It is no secret that Nottingham Forest are struggling to score goals, but their latest attempt to try and do so if anything had the adverse effect.

Following Ryan Tunnicliffe’s goal for Luton Town in last night’s 1-0 defeat, Forest responded by changing their shape and adopting the classic 4-4-2 formation.

Lyle Taylor came on to partner Glenn Murray as Chris Hughton’s side went in search of an equaliser, but as a result, Forest became stale, ineffective and predictable.

Nottingham Forest
(Photo by Laurence Griffiths/Getty Images)

It didn’t help that Taylor was very poor upon his arrival and spent more time on the floor throwing his arms about than contributing to the cause, but Forest completely lost all momentum they had with that switch.

One of the reasons for this was taking attacking midfielder Filip Krovinovic off, as even with two progressive passers from deep in James Garner and Cafu, Forest couldn’t join up midfield and attack.

As the space grew between the lines, Luton were happy to occupy the passing lanes, meaning Forest had nowhere to go and as they weren’t going direct, Luton essentially had the cigars out for the last 25 minutes.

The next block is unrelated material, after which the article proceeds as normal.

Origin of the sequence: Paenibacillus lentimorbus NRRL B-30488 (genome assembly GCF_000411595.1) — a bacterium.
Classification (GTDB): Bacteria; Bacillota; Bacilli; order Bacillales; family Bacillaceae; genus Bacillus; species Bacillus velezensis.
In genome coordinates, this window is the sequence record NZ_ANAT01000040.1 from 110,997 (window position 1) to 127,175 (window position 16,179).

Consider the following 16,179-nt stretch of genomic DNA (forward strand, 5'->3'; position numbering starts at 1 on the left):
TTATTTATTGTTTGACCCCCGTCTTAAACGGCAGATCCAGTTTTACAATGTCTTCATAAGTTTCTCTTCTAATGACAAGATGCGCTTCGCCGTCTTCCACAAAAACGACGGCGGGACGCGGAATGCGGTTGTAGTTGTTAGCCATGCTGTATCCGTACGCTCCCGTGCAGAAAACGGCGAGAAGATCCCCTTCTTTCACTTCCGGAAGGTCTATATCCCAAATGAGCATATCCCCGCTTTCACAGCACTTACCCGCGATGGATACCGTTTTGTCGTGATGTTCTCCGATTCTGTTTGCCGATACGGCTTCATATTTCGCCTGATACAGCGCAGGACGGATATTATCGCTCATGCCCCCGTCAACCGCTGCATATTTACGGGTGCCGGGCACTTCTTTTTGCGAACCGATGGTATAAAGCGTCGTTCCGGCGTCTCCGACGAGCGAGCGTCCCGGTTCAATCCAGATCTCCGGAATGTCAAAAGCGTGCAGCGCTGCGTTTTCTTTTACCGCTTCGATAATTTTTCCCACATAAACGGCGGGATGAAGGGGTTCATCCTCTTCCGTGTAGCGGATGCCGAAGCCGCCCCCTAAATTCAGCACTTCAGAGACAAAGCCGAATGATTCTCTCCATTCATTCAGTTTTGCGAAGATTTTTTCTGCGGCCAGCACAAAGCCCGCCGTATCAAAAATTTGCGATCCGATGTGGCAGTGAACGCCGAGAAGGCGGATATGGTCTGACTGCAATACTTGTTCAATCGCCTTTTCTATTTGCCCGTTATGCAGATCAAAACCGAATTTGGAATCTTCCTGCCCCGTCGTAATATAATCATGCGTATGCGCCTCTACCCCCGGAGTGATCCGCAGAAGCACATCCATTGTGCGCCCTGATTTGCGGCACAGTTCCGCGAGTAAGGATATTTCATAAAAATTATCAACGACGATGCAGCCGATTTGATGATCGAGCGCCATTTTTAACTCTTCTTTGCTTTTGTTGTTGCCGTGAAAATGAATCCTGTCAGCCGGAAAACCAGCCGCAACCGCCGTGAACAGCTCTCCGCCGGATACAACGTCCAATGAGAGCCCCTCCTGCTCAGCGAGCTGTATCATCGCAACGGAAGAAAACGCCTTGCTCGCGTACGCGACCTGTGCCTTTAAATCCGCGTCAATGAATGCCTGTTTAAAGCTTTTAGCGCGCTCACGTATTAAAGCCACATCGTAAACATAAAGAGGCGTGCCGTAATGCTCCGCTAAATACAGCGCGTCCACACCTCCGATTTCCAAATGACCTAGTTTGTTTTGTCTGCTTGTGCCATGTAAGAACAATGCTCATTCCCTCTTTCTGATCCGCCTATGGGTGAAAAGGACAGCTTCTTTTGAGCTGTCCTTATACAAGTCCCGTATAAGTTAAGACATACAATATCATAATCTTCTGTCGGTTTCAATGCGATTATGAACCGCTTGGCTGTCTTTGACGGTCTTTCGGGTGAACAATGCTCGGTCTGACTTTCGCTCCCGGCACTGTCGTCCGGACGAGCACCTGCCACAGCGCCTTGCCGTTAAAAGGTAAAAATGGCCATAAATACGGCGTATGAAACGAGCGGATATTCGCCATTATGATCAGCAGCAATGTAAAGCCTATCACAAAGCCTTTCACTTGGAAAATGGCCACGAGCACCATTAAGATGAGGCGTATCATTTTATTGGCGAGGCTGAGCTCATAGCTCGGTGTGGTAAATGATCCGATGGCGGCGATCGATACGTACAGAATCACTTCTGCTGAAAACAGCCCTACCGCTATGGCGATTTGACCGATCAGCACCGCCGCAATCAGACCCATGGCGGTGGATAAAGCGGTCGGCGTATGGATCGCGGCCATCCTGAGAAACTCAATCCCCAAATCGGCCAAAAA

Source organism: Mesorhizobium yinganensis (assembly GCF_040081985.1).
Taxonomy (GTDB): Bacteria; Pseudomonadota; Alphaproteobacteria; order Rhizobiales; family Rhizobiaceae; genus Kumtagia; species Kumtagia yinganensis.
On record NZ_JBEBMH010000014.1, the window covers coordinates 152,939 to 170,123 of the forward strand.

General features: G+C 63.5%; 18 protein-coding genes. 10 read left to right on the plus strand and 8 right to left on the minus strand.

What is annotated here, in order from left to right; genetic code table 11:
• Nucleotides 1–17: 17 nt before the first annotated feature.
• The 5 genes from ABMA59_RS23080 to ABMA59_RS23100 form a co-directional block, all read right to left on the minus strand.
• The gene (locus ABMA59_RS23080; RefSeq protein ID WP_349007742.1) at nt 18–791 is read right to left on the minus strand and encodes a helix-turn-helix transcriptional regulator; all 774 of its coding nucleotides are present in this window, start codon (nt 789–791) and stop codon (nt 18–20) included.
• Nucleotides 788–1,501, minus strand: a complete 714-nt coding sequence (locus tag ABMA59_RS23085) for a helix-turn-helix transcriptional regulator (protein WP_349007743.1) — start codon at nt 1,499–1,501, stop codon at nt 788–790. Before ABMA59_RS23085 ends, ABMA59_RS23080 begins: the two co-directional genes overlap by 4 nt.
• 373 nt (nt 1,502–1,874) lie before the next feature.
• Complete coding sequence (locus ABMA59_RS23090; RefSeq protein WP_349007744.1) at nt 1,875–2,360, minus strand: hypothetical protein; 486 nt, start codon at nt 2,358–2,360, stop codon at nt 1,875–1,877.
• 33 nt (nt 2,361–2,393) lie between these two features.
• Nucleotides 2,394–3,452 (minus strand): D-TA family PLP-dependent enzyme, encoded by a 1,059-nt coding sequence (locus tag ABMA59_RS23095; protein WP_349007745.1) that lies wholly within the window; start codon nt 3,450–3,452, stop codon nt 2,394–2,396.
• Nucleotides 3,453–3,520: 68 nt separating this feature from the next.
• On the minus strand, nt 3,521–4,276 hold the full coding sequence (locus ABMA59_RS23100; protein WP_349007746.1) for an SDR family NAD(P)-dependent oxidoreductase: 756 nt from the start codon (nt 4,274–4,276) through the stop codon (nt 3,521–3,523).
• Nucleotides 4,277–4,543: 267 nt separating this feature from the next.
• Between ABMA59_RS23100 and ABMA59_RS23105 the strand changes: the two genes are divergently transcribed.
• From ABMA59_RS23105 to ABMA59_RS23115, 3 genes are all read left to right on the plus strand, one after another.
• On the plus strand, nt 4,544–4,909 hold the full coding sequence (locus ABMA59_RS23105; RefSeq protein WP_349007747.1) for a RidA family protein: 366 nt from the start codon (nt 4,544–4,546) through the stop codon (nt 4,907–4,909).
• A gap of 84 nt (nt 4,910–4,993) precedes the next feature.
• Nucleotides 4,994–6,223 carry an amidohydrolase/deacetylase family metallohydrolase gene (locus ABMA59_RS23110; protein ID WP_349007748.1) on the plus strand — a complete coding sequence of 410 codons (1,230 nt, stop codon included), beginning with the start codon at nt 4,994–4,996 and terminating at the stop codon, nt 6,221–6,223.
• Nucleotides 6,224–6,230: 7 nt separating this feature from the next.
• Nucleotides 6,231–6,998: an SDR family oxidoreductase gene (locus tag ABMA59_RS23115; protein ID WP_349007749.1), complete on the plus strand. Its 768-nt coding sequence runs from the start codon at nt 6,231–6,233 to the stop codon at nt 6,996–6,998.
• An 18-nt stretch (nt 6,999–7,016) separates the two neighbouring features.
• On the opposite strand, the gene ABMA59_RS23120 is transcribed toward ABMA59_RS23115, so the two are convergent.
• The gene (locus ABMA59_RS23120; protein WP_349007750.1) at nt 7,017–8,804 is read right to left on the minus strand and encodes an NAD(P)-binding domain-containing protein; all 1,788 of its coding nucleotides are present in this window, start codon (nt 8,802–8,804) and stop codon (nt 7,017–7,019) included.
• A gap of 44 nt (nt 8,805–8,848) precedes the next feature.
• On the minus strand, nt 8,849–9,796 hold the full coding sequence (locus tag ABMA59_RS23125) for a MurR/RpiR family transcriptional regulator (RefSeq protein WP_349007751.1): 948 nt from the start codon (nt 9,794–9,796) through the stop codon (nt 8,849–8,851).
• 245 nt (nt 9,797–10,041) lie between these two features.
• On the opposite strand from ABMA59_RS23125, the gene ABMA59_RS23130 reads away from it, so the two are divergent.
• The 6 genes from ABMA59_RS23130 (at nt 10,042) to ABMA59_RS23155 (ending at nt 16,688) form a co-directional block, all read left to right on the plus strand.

Nottingham Forest
(Photo by Jon Hobley/MI News/NurPhoto via Getty Images)

4-4-2 is a formation that polarises many in the football world, but yet it is still demanded – and was a lot on social media after Forest went a goal down – given the notion that two strikers on the pitch is better than one.

This in itself is a flawed belief and Forest were in fact on top for two thirds of the match playing in their usual 4-2-3-1 – it was just on this occasion, Glenn Murray was surprisingly profligate and missed two glorious chances.

Garner also almost made it two goals in two games playing in that 4-2-3-1 formation as well, with his driving effort superbly parried away by Simon Sluga.

Nottingham Forest
(Photo by Jon Hobley/MI News/NurPhoto via Getty Images)

On the one hand, you have to give credit to Hughton for trying something different and utilising a plan B – after all, Forest did start the second half sluggishly and were made to pay for that.

But on the other, while it’s a formation that has served Hughton well in the past, it doesn’t seem to work with this set of Forest players.

In the 1-1 home draw against Derby County, Forest went 4-4-2 near the end in an attempt to win, but there was no connection between midfield and attack and subsequently, no partnership between Taylor and Lewis Grabban.

Against Luton it was a similar story, with Murray and Taylor barely looking at each other, let alone finding each other, while their supply lines were non-existent.

Having a manager not afraid to change shape is a good thing, but it very much seems like until Forest can get to the summer and get a full Hughton pre-season under their belts, the 4-4-2 experiment is best left on the shelf.

Should Nottingham Forest keep adopting the 4-4-2 formation when chasing games?

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